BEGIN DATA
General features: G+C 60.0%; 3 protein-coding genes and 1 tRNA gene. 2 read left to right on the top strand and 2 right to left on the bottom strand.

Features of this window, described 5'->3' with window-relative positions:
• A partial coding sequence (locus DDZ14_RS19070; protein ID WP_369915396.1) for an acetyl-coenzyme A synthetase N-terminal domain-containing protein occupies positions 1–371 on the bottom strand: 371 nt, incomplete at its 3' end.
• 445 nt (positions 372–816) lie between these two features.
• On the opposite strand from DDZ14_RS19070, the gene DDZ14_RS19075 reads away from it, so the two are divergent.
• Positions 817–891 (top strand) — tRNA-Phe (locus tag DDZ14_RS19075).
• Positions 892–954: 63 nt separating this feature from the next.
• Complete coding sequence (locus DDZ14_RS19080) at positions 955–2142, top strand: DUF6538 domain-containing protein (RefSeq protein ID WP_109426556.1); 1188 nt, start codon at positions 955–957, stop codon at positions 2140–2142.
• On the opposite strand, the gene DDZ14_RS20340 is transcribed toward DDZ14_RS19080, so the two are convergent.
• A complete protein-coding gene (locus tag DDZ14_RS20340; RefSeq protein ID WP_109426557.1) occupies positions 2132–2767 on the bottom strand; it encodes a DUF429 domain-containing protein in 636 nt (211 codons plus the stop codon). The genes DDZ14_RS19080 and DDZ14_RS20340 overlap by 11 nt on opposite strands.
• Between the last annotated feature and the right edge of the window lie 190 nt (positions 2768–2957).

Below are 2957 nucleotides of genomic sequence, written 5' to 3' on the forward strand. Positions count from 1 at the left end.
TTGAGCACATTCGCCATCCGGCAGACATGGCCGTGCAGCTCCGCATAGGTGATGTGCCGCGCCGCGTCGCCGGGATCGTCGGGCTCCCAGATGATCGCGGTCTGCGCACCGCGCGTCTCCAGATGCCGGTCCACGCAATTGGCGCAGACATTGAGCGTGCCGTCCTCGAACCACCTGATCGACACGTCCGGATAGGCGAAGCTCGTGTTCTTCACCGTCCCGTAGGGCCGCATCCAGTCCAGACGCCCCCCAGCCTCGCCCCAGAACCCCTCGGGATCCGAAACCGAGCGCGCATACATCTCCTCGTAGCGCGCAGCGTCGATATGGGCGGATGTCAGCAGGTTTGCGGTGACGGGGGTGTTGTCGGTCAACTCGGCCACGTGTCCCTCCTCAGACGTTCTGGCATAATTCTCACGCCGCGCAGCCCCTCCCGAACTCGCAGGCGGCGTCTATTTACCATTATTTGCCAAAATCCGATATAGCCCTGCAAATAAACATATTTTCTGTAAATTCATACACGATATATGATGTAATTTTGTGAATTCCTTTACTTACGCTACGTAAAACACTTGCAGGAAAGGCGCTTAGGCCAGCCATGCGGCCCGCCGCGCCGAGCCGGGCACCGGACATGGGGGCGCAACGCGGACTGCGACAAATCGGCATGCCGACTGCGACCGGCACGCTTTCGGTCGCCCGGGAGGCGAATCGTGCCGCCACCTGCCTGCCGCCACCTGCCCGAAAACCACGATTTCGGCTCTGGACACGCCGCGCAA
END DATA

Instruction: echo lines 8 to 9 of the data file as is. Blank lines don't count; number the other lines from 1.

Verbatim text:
• Complete coding sequence (locus DDZ14_RS19080) at positions 955–2142, top strand: DUF6538 domain-containing protein (RefSeq protein ID WP_109426556.1); 1188 nt, start codon at positions 955–957, stop codon at positions 2140–2142.
• On the opposite strand, the gene DDZ14_RS20340 is transcribed toward DDZ14_RS19080, so the two are convergent.